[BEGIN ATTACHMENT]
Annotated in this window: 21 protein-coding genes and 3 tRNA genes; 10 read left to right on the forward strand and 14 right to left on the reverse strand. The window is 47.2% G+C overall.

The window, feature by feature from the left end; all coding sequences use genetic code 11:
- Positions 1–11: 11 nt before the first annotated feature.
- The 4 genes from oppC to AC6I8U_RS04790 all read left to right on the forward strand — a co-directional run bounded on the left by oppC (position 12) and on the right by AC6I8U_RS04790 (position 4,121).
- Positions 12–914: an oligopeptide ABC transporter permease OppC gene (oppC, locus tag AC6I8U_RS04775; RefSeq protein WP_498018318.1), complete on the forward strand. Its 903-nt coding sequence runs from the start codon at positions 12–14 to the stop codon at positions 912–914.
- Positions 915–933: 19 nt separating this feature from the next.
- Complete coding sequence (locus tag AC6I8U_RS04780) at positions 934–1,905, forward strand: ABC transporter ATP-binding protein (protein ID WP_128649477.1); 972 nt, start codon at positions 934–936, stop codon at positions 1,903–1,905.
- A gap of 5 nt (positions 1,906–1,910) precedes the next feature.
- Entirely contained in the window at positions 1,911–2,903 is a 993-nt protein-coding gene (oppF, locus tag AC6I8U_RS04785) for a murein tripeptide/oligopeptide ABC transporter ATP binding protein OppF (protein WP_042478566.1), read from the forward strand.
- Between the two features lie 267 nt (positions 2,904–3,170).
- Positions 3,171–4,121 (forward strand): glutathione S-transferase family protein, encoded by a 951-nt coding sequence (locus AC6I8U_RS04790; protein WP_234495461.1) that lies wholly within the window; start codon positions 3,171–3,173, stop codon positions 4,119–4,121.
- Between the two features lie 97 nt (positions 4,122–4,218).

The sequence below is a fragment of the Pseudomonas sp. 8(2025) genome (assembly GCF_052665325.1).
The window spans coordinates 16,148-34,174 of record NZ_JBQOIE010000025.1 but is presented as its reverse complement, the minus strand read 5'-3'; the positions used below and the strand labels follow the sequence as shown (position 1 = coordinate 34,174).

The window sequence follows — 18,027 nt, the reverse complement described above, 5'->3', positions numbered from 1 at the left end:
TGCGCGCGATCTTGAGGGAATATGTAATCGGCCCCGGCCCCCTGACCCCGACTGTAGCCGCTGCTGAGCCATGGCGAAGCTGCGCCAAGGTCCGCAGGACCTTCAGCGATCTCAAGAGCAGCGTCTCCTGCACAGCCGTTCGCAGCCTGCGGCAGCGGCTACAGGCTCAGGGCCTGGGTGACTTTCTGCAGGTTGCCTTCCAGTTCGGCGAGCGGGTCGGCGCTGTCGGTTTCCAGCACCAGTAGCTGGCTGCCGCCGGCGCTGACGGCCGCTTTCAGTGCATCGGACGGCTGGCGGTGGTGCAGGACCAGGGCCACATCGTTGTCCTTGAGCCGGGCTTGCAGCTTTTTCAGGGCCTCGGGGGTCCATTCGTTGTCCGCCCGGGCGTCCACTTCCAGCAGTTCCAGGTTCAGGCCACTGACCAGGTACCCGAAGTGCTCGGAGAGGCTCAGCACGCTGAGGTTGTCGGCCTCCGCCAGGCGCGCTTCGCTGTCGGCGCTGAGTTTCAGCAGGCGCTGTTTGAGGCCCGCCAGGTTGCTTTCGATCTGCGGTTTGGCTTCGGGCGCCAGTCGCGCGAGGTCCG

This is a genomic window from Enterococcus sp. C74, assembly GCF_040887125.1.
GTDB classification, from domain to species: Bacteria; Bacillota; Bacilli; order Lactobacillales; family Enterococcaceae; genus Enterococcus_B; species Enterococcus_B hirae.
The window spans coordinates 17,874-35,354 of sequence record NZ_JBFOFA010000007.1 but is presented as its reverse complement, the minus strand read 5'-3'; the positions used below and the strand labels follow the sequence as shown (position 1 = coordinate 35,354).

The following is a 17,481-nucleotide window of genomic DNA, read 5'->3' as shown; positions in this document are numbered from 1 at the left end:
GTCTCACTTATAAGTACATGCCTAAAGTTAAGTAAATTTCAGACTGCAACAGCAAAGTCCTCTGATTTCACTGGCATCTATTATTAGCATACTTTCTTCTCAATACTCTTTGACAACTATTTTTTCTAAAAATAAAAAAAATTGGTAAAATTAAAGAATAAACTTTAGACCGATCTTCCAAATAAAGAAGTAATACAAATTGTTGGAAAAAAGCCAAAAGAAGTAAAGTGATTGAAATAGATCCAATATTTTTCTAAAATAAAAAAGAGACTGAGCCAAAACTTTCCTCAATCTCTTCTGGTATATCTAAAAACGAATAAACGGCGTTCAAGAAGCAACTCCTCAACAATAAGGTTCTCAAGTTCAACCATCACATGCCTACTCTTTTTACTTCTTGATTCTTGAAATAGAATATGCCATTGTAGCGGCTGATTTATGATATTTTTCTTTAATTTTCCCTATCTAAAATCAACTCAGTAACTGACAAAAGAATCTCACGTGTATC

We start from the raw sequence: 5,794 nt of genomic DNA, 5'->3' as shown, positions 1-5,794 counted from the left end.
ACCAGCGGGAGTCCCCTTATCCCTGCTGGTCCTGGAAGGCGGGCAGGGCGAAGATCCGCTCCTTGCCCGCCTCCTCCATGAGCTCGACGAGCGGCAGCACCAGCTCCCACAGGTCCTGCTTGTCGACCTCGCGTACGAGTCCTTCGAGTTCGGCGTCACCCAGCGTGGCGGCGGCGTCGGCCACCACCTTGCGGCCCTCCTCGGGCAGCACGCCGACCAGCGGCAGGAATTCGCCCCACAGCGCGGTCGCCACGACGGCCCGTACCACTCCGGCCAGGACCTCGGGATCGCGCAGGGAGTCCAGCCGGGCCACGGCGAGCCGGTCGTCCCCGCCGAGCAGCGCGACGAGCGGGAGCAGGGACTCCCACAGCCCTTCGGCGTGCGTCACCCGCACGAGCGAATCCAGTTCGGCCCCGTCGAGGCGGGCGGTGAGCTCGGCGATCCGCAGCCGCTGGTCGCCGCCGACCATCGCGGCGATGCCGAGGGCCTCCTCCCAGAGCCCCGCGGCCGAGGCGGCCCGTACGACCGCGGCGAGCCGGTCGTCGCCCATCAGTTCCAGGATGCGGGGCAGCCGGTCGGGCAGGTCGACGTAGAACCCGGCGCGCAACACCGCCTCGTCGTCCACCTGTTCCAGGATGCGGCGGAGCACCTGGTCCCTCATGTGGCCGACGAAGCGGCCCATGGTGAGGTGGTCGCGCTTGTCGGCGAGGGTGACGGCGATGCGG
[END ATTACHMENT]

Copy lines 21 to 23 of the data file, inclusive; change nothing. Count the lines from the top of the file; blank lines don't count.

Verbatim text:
GTCTCACTTATAAGTACATGCCTAAAGTTAAGTAAATTTCAGACTGCAACAGCAAAGTCCTCTGATTTCACTGGCATCTATTATTAGCATACTTTCTTCTCAATACTCTTTGACAACTATTTTTTCTAAAAATAAAAAAAATTGGTAAAATTAAAGAATAAACTTTAGACCGATCTTCCAAATAAAGAAGTAATACAAATTGTTGGAAAAAAGCCAAAAGAAGTAAAGTGATTGAAATAGATCCAATATTTTTCTAAAATAAAAAAGAGACTGAGCCAAAACTTTCCTCAATCTCTTCTGGTATATCTAAAAACGAATAAACGGCGTTCAAGAAGCAACTCCTCAACAATAAGGTTCTCAAGTTCAACCATCACATGCCTACTCTTTTTACTTCTTGATTCTTGAAATAGAATATGCCATTGTAGCGGCTGATTTATGATATTTTTCTTTAATTTTCCCTATCTAAAATCAACTCAGTAACTGACAAAAGAATCTCACGTGTATC

We start from the raw sequence: 5,794 nt of genomic DNA, 5'->3' as shown, positions 1-5,794 counted from the left end.
ACCAGCGGGAGTCCCCTTATCCCTGCTGGTCCTGGAAGGCGGGCAGGGCGAAGATCCGCTCCTTGCCCGCCTCCTCCATGAGCTCGACGAGCGGCAGCACCAGCTCCCACAGGTCCTGCTTGTCGACCTCGCGTACGAGTCCTTCGAGTTCGGCGTCACCCAGCGTGGCGGCGGCGTCGGCCACCACCTTGCGGCCCTCCTCGGGCAGCACGCCGACCAGCGGCAGGAATTCGCCCCACAGCGCGGTCGCCACGACGGCCCGTACCACTCCGGCCAGGACCTCGGGATCGCGCAGGGAGTCCAGCCGGGCCACGGCGAGCCGGTCGTCCCCGCCGAGCAGCGCGACGAGCGGGAGCAGGGACTCCCACAGCCCTTCGGCGTGCGTCACCCGCACGAGCGAATCCAGTTCGGCCCCGTCGAGGCGGGCGGTGAGCTCGGCGATCCGCAGCCGCTGGTCGCCGCCGACCATCGCGGCGATGCCGAGGGCCTCCTCCCAGAGCCCCGCGGCCGAGGCGGCCCGTACGACCGCGGCGAGCCGGTCGTCGCCCATCAGTTCCAGGATGCGGGGCAGCCGGTCGGGCAGGTCGACGTAGAACCCGGCGCGCAACACCGCCTCGTCGTCCACCTGTTCCAGGATGCGGCGGAGCACCTGGTCCCTCATGTGGCCGACGAAGCGGCCCATGGTGAGGTGGTCGCGCTTGTCGGCGAGGGTGACGGCGATGCGG